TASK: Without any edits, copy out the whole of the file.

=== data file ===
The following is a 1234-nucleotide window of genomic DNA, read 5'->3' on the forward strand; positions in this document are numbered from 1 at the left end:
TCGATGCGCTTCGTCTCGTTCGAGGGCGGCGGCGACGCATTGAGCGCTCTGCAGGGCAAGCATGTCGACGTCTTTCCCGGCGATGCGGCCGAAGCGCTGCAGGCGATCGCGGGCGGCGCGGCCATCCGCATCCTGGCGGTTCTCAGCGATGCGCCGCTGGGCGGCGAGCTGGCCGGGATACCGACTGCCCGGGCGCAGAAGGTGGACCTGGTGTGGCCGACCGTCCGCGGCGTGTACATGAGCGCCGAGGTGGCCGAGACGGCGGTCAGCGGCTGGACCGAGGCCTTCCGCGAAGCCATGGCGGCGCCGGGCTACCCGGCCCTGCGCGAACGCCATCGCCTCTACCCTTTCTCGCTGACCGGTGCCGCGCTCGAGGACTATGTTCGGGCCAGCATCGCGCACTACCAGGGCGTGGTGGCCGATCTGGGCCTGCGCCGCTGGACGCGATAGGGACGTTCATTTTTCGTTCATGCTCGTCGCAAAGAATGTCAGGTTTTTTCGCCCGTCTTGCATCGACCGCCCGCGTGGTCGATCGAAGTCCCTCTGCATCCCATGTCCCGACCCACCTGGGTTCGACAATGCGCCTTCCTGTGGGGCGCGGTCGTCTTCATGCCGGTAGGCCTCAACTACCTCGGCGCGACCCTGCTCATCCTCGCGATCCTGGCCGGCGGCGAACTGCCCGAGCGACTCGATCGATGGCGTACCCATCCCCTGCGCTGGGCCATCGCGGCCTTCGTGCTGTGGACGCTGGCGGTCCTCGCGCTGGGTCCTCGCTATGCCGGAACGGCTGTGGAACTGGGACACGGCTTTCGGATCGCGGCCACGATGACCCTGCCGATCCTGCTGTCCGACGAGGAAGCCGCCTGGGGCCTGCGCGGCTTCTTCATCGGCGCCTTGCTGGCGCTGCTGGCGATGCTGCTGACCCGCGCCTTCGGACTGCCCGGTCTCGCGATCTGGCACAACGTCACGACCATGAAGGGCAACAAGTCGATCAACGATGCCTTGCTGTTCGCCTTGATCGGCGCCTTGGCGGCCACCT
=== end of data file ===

The following is a 1234-nucleotide window of genomic DNA, read 5'->3' on the forward strand; positions in this document are numbered from 1 at the left end:
TCGATGCGCTTCGTCTCGTTCGAGGGCGGCGGCGACGCATTGAGCGCTCTGCAGGGCAAGCATGTCGACGTCTTTCCCGGCGATGCGGCCGAAGCGCTGCAGGCGATCGCGGGCGGCGCGGCCATCCGCATCCTGGCGGTTCTCAGCGATGCGCCGCTGGGCGGCGAGCTGGCCGGGATACCGACTGCCCGGGCGCAGAAGGTGGACCTGGTGTGGCCGACCGTCCGCGGCGTGTACATGAGCGCCGAGGTGGCCGAGACGGCGGTCAGCGGCTGGACCGAGGCCTTCCGCGAAGCCATGGCGGCGCCGGGCTACCCGGCCCTGCGCGAACGCCATCGCCTCTACCCTTTCTCGCTGACCGGTGCCGCGCTCGAGGACTATGTTCGGGCCAGCATCGCGCACTACCAGGGCGTGGTGGCCGATCTGGGCCTGCGCCGCTGGACGCGATAGGGACGTTCATTTTTCGTTCATGCTCGTCGCAAAGAATGTCAGGTTTTTTCGCCCGTCTTGCATCGACCGCCCGCGTGGTCGATCGAAGTCCCTCTGCATCCCATGTCCCGACCCACCTGGGTTCGACAATGCGCCTTCCTGTGGGGCGCGGTCGTCTTCATGCCGGTAGGCCTCAACTACCTCGGCGCGACCCTGCTCATCCTCGCGATCCTGGCCGGCGGCGAACTGCCCGAGCGACTCGATCGATGGCGTACCCATCCCCTGCGCTGGGCCATCGCGGCCTTCGTGCTGTGGACGCTGGCGGTCCTCGCGCTGGGTCCTCGCTATGCCGGAACGGCTGTGGAACTGGGACACGGCTTTCGGATCGCGGCCACGATGACCCTGCCGATCCTGCTGTCCGACGAGGAAGCCGCCTGGGGCCTGCGCGGCTTCTTCATCGGCGCCTTGCTGGCGCTGCTGGCGATGCTGCTGACCCGCGCCTTCGGACTGCCCGGTCTCGCGATCTGGCACAACGTCACGACCATGAAGGGCAACAAGTCGATCAACGATGCCTTGCTGTTCGCCTTGATCGGCGCCTTGGCGGCCACCT